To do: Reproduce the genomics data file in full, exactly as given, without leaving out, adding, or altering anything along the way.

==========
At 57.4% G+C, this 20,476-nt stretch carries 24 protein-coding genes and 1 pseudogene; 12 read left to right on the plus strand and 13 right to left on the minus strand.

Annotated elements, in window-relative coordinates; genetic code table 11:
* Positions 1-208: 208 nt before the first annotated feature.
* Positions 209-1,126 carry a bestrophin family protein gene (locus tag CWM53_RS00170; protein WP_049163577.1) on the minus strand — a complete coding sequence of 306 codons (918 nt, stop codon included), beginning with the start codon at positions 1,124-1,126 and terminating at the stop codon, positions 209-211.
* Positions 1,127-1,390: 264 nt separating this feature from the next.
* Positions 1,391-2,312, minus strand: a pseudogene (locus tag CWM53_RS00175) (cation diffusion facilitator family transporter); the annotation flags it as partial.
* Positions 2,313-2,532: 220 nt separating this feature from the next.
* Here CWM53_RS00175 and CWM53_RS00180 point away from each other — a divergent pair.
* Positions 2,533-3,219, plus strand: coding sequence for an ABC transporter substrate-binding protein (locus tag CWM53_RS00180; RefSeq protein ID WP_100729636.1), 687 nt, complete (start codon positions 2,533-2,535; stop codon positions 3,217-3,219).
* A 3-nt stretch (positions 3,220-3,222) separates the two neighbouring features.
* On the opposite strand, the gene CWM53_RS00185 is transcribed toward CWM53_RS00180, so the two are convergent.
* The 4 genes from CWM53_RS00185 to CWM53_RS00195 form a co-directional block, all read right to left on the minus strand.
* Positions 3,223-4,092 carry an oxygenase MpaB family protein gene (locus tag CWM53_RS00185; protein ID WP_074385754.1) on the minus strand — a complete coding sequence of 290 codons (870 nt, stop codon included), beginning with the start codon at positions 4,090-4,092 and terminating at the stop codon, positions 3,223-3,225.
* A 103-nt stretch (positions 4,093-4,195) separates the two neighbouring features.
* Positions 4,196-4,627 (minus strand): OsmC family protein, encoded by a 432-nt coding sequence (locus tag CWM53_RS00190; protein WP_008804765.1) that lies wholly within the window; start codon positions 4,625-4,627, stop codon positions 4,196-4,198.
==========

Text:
At 57.4% G+C, this 20,476-nt stretch carries 24 protein-coding genes and 1 pseudogene; 12 read left to right on the plus strand and 13 right to left on the minus strand.

Annotated elements, in window-relative coordinates; genetic code table 11:
* Positions 1-208: 208 nt before the first annotated feature.
* Positions 209-1,126 carry a bestrophin family protein gene (locus tag CWM53_RS00170; protein WP_049163577.1) on the minus strand — a complete coding sequence of 306 codons (918 nt, stop codon included), beginning with the start codon at positions 1,124-1,126 and terminating at the stop codon, positions 209-211.
* Positions 1,127-1,390: 264 nt separating this feature from the next.
* Positions 1,391-2,312, minus strand: a pseudogene (locus tag CWM53_RS00175) (cation diffusion facilitator family transporter); the annotation flags it as partial.
* Positions 2,313-2,532: 220 nt separating this feature from the next.
* Here CWM53_RS00175 and CWM53_RS00180 point away from each other — a divergent pair.
* Positions 2,533-3,219, plus strand: coding sequence for an ABC transporter substrate-binding protein (locus tag CWM53_RS00180; RefSeq protein ID WP_100729636.1), 687 nt, complete (start codon positions 2,533-2,535; stop codon positions 3,217-3,219).
* A 3-nt stretch (positions 3,220-3,222) separates the two neighbouring features.
* On the opposite strand, the gene CWM53_RS00185 is transcribed toward CWM53_RS00180, so the two are convergent.
* The 4 genes from CWM53_RS00185 to CWM53_RS00195 form a co-directional block, all read right to left on the minus strand.
* Positions 3,223-4,092 carry an oxygenase MpaB family protein gene (locus tag CWM53_RS00185; protein ID WP_074385754.1) on the minus strand — a complete coding sequence of 290 codons (870 nt, stop codon included), beginning with the start codon at positions 4,090-4,092 and terminating at the stop codon, positions 3,223-3,225.
* A 103-nt stretch (positions 4,093-4,195) separates the two neighbouring features.
* Positions 4,196-4,627 (minus strand): OsmC family protein, encoded by a 432-nt coding sequence (locus tag CWM53_RS00190; protein WP_008804765.1) that lies wholly within the window; start codon positions 4,625-4,627, stop codon positions 4,196-4,198.